Recently, Bolivia’s livestock farmers received news that the country will soon be exporting cattle meat to China. However, the news also raised environmental concerns that the new market will worsen the current state of deforestation in Bolivia, unless livestock farmers migrate to more sustainable methods of production.

In 2014, the Friends of Nature Foundation (FAN) published a report stating that the previous perception of agricultural expansion, particularly for soybean as being the main cause of deforestation, had changed. According to FAN Director, Natalia Calderón, from the years 2000 to 2013, their analyses showed that more than 60% of Bolivia’s deforestation was caused by livestock.

 

Ms. Calderon, who is an expert on conservation and climate change said that currently they are wary of the planned expansion of agricultural spaces intended for cattle raising, as they have recently detected a broadening of deforested areas as such those in the Charagua and Chiquitania regions in Santa Cruz. That is without considering that talks about incentives for cattle production, adequate monitoring and control, as well as technical assistance and technology, have yet to take place.

Bolivian Cattle Ranchers’ Projections to Meet the Forthcoming Meat Boom

Actually, in April 26, of this year, Bolivian Foreign Minister Diego Pary, and the Chinese Minister of Customs, Ni Yuefeng, had already agreed in writing to a protocol of opening China’s doors to Bolivia for its beef exports. Beef consumption among the 1.4 billion Chinese people has risen sharply, from which Bolivian cattle ranchers are hoping to gain huge benefits.

Gary Rodríguez, President of the Instituto Boliviano de Comercio Exterior (IBCE) expressed support for the beef exporters. He projects that the forthcoming beef trade with China will more than double, since they expect that in as short as half a year, cattle ranchers will be selling the equivalent of what they have been selling in the past 10 years. Rodriguez estimates that

“By the year 2020, we would be selling US$150 million to the world only for the export of cattle meat. However, the projection is to move from a cattle herd of 10 million to 17 million within a span of 10 years.”

In connection with this projection, cattle ranchers presented their goals to President Evo Morales in January, via the Livestock Development Plan 2020-2030, which includes planned expansions from the current 13 million hectares for livestock to 20 million hectares.

Bolivia’s cattle ranchers aim to export 20,000 tons of beef to China in the second half of this year. The projection will make roughly about US$75 million, or five times more than the entire amount generated in 2018, based on the figures furnished by the Bolivian Foreign Trade Institute (IBCE). Come 2020, the goal is to increase to 40,000 tons.

Benian Meat, the “Bolivia Natural Beef” Seen as a Model for Sustainable Beef Production

In Beni, farmers contend that their livestock industry is not a main cause of the country’s deforestation. Beni has extensive plains covered by pampas and savannas for cattle pasture enhanced by humid tropical forests located on gentle piedmont slopes.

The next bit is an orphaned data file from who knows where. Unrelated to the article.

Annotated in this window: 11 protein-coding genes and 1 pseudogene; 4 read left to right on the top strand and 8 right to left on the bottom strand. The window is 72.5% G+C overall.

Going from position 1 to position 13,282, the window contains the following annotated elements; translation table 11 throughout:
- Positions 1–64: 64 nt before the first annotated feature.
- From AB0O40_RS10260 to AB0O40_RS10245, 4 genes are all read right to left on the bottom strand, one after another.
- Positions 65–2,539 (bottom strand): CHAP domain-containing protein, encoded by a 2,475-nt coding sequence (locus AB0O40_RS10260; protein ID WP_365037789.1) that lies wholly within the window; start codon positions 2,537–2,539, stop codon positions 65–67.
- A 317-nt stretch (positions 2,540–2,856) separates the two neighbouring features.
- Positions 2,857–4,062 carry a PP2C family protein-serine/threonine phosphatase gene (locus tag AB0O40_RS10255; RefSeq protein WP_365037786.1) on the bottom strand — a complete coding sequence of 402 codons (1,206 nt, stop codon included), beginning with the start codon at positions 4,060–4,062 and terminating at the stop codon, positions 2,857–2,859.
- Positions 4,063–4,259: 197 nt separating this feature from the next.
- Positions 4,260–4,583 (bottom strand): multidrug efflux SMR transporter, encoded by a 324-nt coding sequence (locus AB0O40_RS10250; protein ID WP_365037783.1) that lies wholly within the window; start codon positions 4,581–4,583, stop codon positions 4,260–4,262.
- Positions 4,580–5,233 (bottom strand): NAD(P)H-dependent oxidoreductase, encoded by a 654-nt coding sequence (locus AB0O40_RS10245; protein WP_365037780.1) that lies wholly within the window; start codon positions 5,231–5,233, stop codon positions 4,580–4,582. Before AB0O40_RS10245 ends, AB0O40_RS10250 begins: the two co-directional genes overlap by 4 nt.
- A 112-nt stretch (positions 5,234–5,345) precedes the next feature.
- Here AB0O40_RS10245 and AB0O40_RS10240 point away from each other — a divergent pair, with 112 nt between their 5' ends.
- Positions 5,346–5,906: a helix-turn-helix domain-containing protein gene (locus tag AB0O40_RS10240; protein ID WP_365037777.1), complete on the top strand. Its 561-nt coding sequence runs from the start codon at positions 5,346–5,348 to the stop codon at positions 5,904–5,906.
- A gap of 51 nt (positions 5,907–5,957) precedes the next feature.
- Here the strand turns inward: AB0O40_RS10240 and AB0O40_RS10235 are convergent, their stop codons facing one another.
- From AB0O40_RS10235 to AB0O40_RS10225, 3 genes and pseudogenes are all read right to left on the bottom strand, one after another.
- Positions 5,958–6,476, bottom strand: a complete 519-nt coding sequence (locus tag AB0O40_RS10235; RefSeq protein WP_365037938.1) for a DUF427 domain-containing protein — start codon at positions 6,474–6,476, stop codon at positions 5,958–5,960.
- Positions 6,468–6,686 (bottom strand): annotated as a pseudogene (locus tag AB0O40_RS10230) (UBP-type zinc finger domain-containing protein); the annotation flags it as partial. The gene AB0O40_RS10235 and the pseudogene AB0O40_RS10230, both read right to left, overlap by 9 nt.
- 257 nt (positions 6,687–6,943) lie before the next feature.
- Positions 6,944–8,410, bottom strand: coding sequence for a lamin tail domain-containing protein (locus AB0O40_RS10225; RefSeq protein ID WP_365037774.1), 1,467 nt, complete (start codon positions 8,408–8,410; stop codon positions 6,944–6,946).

Compared to Santa Cruz or Brazil, the clearing in Beni is only for cattle paddocks and are located in high places. Cattle ranchers in Beni assert that they take care of the environment, as they still follow the same system used by their grandparents, which is that of making a cattle ranch in the pampas.

Director Calderon of FAN upholds the sustainable method, confirming that in Beni, there is livestock but raised in natural pastures, which gives doubts to implications of deforestation. Still, she says that they would have to take precautions in everything that concerns management of soil and water.

World

Bolivia’s Lake Titicaca Reveals Exceptional Ancient Tiwanaku Ceremonial Site

Amateur divers exploring the Island of the Sun in Lake Titicaca came across several ancient artifacts in a reef submerged 5 meters deep. The discoveries led to an official exploration of the Khoa reef by a team of marine archaeologists. After piecing together artefacts of exceptional value, they unraveled an amazing ceremonial site, which archaeologists associated to the Tiwanaku state, one of the most influential Andean civilizations to have existed in Bolivia.

Underwater Conditions Preserved Proofs of the Opulence of the Ancient Tiwanaku State

Marine researchers collected a treasure trove of ceremonial items that bear witness to the opulence of the Tiwanaku state. Figurines of animals, mostly of pumas, were shaped and carved out of lapis lazuli and other stones. Ceramic incense burners and an L-shaped gold piece of ceremonial item were likewise adorned with puma silhouettes.

Research divers also found gold ornaments, including perforated gold leaves attached to fragments of leather, similar to the ear tassels used as adornments on young llamas offered as sacrifices in the most lavish of ancient ceremonies. Along with the valuable artefacts, researchers also collected well-preserved remnants of llama bones. When carbon dated, the remnants disclosed that the lavish ceremonies took place between the 8th and 10th centuries AD.

Christophe Delaere of the University of Oxford, one of the marine archaeologists involved in the underwater exploration, enthused about the significance of the Lake Titicaca discovery in its undisturbed context. He said it exemplified the advantages of underwater heritage, serving as a demonstration of how Lake Titicaca protects ancient cultural materials from the ravages of time and man.

Delaere summed the significance of the underwater artefacts by saying

“Never before have so many artefacts of this quality been discovered. The history that they tell us is exceptional.”

Lake Titicaca Discoveries Provided Explanations on How the Titicaca State Expanded Rapidly

Charles Stanish, anthropologist at the University of South Florida, and member of the exploration team said the undisturbed ceremonial materials provided explanations on how the Tiwanaku state expanded so effectively during the first millennium. Stanish, explained that pilgrimages leading to the Titicaca basin, took part in elaborate ceremonies regarded as critical aspects of the state structure.

As a way of promoting cooperation and preventing rebellion and freeloading among pilgrims, rituals took place, not only for worship but also in bringing out “supernatural punishers (pumas?).” Stannish remarked that

“Ritual and religion structured people’s lives, the economy and the whole of society. This was how these people were able to to get along in spectacular ways and establish a very successful society.”